Divorce Attorney Scott J. Stadler

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divorce

How Do I Start the Divorce Process?

Either spouse can file for a divorce. All that has to be proven is that the marriage exists, one party has been a Florida resident for six months or more, and the marriage is irretrievably broken.

The divorce process begins with a petition for dissolution of marriage, filed with the circuit court by the husband or wife, which states that the marriage is irretrievably broken and sets out what the person wants from the court. The other party must file an Answer within 20 calendar days after being served with the initial petition. The answer needs to either admit or deny the allegations contained in the petition. The spouse that is served with the initial petition for dissolution can then file his or her own counter-petition for dissolution of marriage. In the counter-petition you can raise any matters that you want the court to address on your behalf.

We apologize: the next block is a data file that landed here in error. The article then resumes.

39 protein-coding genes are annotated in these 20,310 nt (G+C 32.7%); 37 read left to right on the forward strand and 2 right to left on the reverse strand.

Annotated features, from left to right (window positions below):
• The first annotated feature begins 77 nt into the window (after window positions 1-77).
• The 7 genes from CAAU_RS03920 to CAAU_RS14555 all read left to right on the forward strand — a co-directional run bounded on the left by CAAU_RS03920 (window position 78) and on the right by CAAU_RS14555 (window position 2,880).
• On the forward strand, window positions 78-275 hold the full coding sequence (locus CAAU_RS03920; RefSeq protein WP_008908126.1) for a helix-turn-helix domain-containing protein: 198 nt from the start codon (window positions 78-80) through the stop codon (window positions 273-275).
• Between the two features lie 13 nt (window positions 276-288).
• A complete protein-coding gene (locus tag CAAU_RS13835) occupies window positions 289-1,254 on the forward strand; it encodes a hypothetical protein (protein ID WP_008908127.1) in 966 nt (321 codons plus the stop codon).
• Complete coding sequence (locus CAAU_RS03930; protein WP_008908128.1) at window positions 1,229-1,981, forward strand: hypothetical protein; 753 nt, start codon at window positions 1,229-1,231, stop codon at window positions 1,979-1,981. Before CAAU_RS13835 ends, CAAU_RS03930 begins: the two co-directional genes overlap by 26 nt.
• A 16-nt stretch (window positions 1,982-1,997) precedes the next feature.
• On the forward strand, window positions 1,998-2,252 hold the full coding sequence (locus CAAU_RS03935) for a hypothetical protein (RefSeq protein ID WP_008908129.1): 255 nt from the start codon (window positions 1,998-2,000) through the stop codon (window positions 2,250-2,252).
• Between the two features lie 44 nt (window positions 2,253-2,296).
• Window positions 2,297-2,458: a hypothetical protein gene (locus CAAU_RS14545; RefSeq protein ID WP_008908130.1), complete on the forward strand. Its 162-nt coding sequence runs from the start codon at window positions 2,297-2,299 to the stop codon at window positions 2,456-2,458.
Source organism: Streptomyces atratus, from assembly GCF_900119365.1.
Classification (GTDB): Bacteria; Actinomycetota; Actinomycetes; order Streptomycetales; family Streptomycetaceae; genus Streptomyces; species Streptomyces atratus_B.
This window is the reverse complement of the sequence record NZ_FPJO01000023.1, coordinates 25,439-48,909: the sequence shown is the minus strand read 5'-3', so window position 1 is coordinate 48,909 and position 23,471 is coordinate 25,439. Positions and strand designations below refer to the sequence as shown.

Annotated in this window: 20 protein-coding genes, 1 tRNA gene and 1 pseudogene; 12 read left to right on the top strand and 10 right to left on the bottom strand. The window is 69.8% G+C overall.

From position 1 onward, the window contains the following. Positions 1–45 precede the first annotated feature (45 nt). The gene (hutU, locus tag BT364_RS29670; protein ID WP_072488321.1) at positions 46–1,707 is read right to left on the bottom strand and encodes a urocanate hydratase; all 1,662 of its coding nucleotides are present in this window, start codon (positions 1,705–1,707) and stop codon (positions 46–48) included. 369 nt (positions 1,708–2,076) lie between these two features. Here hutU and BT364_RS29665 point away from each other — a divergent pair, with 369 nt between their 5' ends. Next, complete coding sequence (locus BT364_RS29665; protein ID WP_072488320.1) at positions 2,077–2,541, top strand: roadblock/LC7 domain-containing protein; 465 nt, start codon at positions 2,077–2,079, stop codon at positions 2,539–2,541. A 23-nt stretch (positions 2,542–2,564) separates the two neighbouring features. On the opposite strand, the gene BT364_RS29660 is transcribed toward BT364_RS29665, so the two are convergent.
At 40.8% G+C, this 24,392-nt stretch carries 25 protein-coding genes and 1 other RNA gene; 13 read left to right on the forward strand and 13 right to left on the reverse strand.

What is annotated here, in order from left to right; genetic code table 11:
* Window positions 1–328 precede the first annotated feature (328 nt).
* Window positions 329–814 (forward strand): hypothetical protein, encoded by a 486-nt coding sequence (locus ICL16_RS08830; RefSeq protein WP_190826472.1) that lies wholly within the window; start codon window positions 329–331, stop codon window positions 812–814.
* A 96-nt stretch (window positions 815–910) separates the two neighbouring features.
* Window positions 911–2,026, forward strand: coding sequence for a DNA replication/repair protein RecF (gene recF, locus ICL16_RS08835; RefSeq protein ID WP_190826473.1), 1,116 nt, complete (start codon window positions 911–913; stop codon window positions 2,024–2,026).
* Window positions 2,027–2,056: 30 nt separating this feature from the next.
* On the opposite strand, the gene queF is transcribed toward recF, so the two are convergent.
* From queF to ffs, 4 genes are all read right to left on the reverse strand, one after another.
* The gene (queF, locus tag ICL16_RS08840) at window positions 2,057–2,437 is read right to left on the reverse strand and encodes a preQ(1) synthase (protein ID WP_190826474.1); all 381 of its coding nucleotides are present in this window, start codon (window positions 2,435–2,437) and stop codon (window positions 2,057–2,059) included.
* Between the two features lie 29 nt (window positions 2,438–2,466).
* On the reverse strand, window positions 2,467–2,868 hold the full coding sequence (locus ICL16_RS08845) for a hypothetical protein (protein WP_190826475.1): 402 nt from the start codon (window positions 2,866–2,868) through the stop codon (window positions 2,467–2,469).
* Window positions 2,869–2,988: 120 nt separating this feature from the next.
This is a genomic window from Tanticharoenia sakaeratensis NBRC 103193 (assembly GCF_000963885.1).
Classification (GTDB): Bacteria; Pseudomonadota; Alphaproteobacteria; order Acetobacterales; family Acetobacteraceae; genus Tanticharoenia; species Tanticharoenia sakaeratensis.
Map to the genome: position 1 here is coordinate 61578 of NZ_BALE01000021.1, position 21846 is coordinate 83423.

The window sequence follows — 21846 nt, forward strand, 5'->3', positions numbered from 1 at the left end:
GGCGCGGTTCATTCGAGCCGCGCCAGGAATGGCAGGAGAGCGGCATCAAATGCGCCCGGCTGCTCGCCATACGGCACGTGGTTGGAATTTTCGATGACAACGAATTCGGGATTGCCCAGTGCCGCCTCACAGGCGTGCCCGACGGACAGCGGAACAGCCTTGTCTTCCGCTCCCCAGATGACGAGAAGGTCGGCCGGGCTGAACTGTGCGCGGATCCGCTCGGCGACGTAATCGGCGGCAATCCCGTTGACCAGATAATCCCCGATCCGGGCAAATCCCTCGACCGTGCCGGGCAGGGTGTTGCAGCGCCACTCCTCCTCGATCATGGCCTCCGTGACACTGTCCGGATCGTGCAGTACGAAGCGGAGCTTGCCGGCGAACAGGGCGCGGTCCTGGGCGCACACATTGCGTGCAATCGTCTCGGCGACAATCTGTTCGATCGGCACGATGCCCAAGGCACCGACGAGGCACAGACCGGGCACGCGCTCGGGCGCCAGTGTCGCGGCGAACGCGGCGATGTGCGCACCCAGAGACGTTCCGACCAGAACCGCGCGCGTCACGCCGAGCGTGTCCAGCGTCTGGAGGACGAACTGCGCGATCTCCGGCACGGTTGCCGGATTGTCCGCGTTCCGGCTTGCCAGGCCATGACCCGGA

The Florida Supreme Court Rules governing divorce require that each party provide certain financial documents and a completed financial affidavit to the other party. The parties can voluntarily waive the production of most of financial documents. This should be done only in the limited cases in which each party knows everything about the other persons’ income, expenses, assets and debts. In contrast, both husband and wife must file a financial affidavit with the court. This is a mandatory requirement and cannot be waived. The financial affidavit is a sworn statement of your income, expenses, assets and liabilities. It is the single most important financial document in your case.

Some couples can agree on dividing their property, child custody, and other issues soon after the original petition is filed. A written marital settlement agreement is prepared and signed by both parties. The marital settlement agreement is presented to the court along with other required documents. In such cases, a divorce can become final after twenty days of filing the petition for dissolution of marriage with the clerk.

Some couples cannot agree on much of anything and a trial is required. The judge makes the final decision on all contested issues.

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